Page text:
In retrospect it is difficult to understand the popularity of Brian Flemming’s “documentary” film, The God who wasn’t There (2005), on atheistic websites that advertise themselves as bastions of education and rationality. Curious about all the hoopla, I finally buckled down and subjected myself to this viciously self-serving little diatribe.

The viewer might intuit that trouble lies ahead when the film asserts that for thousands of years “the sun revolved around the earth” – meaning, of course, that this erroneous idea was held to be true through the ages. No sooner does the film refute this terracentric fallacy than it asks, “If Christianity was wrong about that, could it be wrong about other things?” Missing here, obviously, is the simple fact that terracentrism was a cosmology held by most ancient people, from astronomers, astrologers, philosophers,  to merchants and sailors and emperors and, finally, priest-kings, prophets and other kinds of religionists. To select Christianity out of all of these candidates – and moreover, to ignore Christianity’s resiliency in admitting its incorrect involvement in pre-scientific mistaken identity – is symptomatic of Flemming’s entire approach and indeed the totality of his dysfunctional film.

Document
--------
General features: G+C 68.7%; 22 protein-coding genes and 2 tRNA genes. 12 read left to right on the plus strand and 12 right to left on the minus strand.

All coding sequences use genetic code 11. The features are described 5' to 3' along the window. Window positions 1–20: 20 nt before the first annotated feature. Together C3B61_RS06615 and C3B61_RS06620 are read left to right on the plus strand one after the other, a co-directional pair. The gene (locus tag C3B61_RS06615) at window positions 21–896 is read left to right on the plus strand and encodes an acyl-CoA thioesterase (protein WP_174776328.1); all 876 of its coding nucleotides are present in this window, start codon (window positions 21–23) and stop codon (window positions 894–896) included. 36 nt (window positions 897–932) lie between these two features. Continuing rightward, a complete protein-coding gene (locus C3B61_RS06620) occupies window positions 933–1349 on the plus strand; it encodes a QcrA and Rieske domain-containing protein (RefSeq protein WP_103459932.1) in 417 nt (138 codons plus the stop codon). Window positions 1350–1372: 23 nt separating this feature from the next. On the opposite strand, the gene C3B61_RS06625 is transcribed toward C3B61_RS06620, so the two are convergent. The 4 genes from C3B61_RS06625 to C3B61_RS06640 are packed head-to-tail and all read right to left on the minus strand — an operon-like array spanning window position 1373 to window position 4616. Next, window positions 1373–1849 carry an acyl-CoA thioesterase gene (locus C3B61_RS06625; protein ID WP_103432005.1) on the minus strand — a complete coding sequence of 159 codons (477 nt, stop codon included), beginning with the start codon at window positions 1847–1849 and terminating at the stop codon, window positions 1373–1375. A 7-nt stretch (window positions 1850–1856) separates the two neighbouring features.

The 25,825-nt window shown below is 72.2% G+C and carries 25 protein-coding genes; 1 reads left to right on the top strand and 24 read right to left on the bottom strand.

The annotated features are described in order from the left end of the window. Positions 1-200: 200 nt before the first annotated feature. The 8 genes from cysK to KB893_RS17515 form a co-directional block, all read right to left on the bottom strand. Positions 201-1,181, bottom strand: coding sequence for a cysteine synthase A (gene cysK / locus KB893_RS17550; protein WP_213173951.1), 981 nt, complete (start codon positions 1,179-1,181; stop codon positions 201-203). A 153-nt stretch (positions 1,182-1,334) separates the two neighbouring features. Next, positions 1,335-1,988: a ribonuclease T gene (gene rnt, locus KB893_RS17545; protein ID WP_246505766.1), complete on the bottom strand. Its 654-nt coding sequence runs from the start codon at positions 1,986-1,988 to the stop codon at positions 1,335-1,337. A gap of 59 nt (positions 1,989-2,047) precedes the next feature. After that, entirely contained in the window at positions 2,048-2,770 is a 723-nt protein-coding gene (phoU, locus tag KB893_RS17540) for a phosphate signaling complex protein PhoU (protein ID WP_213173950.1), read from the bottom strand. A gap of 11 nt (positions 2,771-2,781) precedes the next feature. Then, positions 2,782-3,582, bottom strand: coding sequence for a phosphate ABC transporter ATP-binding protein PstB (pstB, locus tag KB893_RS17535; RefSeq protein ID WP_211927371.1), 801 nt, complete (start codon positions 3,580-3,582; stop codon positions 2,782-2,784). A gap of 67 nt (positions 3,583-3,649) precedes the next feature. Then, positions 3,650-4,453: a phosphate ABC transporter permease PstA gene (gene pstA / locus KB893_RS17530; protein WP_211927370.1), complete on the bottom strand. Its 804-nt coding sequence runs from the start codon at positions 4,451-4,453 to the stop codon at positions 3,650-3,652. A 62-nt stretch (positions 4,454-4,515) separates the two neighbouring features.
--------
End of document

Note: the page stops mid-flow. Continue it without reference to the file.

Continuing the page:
Flemming soon repeats his folly. Introducing us to various “faces of Christianity” – the literally smiling faces of believers – the director-narrator darkly warns that there is another face of Christianity. The screen immediately cuts to the visage of mass-murderer Charles Manson, whose only involvement with Christianity that I am aware of was that he – and some of his “Family”  – sometimes thought of him as “Jesus”. Frankly, this egregiously nasty and wildly phoney association tempted me to stop watching then and there. But, because the film was advertised as containing interviews with serious scholars, I pressed on, to my chagrin.